Monday, September 6, 2010

Why Not Capital Day?

Today is Labor Day, a national holiday. Now I am just as happy to get a paid day off work as the next person. However, I've always been slightly uncomfortable with a holiday that was originated to celebrate labor unionism. There is certainly nothing wrong, in a free society, with workers using their right to assembly to agree to collectively bargain with their employer.

Too often, however, union rhetoric perpetuates the fallacious notion that our current standard of living is due to the great effort of the "working man." No doubt laborers do work hard and labor is a productive virtue, however labor effort is not what explains our prosperity. Workers in Bangladesh and Barundi most likely work as hard as American workers do with a lot less to show for it. The difference maker is capital.

As Ludwig von Mises points out in his essay "Wages, Unemployment, and Inflation" originally published in Christian Economics and reprinted in Planning for Freedom; and Twelve Other Essays, workers receive higher real wages and enjoy high standards of living, not from working harder per se, but because they have access to more and better capital goods.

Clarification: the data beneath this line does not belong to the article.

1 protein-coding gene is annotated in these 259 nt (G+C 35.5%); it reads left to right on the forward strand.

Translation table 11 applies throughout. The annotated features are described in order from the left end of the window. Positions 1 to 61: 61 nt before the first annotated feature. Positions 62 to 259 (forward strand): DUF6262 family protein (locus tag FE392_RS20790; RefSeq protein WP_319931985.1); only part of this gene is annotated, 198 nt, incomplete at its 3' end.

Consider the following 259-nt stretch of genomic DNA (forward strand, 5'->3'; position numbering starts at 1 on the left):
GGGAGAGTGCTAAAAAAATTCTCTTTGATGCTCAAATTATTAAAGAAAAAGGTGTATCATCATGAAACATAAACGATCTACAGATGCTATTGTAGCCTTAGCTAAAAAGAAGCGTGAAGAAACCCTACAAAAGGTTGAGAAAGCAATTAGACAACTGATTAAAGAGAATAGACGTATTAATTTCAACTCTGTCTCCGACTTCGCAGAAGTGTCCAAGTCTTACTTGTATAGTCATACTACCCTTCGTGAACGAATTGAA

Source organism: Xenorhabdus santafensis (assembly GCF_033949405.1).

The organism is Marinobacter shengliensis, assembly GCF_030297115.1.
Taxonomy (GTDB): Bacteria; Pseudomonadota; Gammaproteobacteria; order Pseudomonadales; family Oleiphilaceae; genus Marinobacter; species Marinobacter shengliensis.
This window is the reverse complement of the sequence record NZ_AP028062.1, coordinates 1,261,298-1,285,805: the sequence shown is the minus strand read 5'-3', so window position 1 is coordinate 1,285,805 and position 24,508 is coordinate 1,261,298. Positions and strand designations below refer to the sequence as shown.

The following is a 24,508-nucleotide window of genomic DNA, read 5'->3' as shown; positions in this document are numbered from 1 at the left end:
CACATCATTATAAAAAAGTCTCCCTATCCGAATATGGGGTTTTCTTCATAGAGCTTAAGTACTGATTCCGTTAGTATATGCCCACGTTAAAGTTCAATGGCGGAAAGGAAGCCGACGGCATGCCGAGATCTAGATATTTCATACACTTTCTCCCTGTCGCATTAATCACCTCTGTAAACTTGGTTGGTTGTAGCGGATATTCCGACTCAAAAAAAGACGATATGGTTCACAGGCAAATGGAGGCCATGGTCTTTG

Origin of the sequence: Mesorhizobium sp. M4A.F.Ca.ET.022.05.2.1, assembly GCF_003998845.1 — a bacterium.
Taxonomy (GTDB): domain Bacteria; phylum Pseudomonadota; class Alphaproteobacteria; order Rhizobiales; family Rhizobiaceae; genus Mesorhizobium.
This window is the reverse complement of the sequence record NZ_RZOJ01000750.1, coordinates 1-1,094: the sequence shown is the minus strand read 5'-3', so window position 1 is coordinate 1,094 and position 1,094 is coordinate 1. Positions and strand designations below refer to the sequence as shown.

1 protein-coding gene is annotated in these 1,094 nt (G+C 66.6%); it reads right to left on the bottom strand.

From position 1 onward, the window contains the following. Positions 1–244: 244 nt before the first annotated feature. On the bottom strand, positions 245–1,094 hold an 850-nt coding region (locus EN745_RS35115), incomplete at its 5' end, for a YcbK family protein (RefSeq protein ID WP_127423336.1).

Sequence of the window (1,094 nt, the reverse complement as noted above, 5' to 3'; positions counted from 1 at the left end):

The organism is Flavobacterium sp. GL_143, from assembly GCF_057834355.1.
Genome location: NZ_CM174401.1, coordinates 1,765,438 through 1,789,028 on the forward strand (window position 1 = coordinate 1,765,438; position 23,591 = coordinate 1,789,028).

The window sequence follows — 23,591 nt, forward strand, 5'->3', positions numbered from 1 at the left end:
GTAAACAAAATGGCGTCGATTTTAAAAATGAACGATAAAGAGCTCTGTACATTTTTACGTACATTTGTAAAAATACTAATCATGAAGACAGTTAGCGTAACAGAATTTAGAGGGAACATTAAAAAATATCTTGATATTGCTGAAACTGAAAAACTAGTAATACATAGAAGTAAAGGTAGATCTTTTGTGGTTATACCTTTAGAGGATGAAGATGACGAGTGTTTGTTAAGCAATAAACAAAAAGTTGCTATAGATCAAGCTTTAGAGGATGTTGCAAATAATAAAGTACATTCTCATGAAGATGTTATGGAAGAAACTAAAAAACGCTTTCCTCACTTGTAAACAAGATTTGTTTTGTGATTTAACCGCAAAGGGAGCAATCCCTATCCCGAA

The buyers do not pay for the toil and trouble the worker took nor for the length of time he spent in working. They pay for the products. The better the tools are which the worker uses in his job, the more he can perform in an hour, the higher is, consequently, his remuneration. What makes wages rise and renders the material conditions of the wage earners more satisfactory is improvement in the technological equipment. American wages are higher than wages in other countries because the capital invested per head of the worker is greater and the plants are thereby in the position to use the most efficient tools and machines. What is called the American way of life is the result of the fact that the United States has put fewer obstacles in the way of saving and capital accumulation than other nations. The economic backwardness of such countries as India consists precisely in the fact that their policies hinder both the accumulation of domestic capital and the investment of foreign capital. As the capital required is lacking, the Indian enterprises are prevented from employing sufficient quantities.of modern equipment, are therefore producing much less per man-hour and can only afford to pay wage rates which, compared with American wage rates, appear as shockingly low.
There is only one way that leads to an improvement of the standard of living for the wage-earning masses, viz., the increase in the amount of capital invested. All other methods, however popular they may be, are not only futile, but are actually detrimental to the well-being of those they allegedly want to benefit.

In light of the contribution of capitalists to the well-being of all of us, including laborers, it is high time to consider establishing Capital Day. Until then perhaps we should all take a little time during our celebration of labor to acknowledge the contributions of capital.

1 comment:

  1. I think that if people really understood the role of capital, they'd devote more effort to accumulating it. Unfortunately, we are told these days that we get wealthier by consuming more.